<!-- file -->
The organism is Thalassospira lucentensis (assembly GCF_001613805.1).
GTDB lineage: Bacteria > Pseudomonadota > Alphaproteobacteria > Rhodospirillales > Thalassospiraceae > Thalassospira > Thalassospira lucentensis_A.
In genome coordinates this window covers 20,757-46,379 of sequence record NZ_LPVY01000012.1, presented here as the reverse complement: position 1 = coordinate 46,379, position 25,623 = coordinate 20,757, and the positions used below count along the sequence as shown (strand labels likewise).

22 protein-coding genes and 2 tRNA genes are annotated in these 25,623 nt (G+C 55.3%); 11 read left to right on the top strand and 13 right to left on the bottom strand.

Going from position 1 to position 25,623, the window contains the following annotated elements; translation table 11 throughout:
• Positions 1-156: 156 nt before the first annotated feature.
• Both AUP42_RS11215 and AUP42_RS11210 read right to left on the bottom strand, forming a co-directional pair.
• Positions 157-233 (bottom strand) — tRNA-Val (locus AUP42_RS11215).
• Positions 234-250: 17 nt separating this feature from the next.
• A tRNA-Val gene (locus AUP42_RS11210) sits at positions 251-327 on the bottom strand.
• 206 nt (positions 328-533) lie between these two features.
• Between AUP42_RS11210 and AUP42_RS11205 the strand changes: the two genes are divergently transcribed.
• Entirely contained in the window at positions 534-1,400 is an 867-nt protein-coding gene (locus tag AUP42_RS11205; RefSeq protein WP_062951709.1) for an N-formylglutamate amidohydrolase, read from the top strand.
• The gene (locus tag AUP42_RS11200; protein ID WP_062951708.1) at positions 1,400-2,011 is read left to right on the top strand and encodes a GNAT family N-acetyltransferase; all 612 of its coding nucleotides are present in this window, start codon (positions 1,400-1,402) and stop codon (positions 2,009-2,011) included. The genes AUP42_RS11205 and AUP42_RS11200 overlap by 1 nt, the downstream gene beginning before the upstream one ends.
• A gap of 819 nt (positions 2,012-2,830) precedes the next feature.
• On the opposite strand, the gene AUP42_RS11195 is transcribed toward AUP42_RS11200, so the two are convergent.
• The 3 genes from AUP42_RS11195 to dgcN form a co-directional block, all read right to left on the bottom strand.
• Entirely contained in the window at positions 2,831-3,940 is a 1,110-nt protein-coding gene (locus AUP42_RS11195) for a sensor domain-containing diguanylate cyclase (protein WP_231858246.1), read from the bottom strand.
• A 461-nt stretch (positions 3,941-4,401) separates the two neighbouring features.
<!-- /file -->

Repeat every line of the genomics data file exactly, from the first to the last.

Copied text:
The organism is Thalassospira lucentensis (assembly GCF_001613805.1).
GTDB lineage: Bacteria > Pseudomonadota > Alphaproteobacteria > Rhodospirillales > Thalassospiraceae > Thalassospira > Thalassospira lucentensis_A.
In genome coordinates this window covers 20,757-46,379 of sequence record NZ_LPVY01000012.1, presented here as the reverse complement: position 1 = coordinate 46,379, position 25,623 = coordinate 20,757, and the positions used below count along the sequence as shown (strand labels likewise).

22 protein-coding genes and 2 tRNA genes are annotated in these 25,623 nt (G+C 55.3%); 11 read left to right on the top strand and 13 right to left on the bottom strand.

Going from position 1 to position 25,623, the window contains the following annotated elements; translation table 11 throughout:
• Positions 1-156: 156 nt before the first annotated feature.
• Both AUP42_RS11215 and AUP42_RS11210 read right to left on the bottom strand, forming a co-directional pair.
• Positions 157-233 (bottom strand) — tRNA-Val (locus AUP42_RS11215).
• Positions 234-250: 17 nt separating this feature from the next.
• A tRNA-Val gene (locus AUP42_RS11210) sits at positions 251-327 on the bottom strand.
• 206 nt (positions 328-533) lie between these two features.
• Between AUP42_RS11210 and AUP42_RS11205 the strand changes: the two genes are divergently transcribed.
• Entirely contained in the window at positions 534-1,400 is an 867-nt protein-coding gene (locus tag AUP42_RS11205; RefSeq protein WP_062951709.1) for an N-formylglutamate amidohydrolase, read from the top strand.
• The gene (locus tag AUP42_RS11200; protein ID WP_062951708.1) at positions 1,400-2,011 is read left to right on the top strand and encodes a GNAT family N-acetyltransferase; all 612 of its coding nucleotides are present in this window, start codon (positions 1,400-1,402) and stop codon (positions 2,009-2,011) included. The genes AUP42_RS11205 and AUP42_RS11200 overlap by 1 nt, the downstream gene beginning before the upstream one ends.
• A gap of 819 nt (positions 2,012-2,830) precedes the next feature.
• On the opposite strand, the gene AUP42_RS11195 is transcribed toward AUP42_RS11200, so the two are convergent.
• The 3 genes from AUP42_RS11195 to dgcN form a co-directional block, all read right to left on the bottom strand.
• Entirely contained in the window at positions 2,831-3,940 is a 1,110-nt protein-coding gene (locus AUP42_RS11195) for a sensor domain-containing diguanylate cyclase (protein WP_231858246.1), read from the bottom strand.
• A 461-nt stretch (positions 3,941-4,401) separates the two neighbouring features.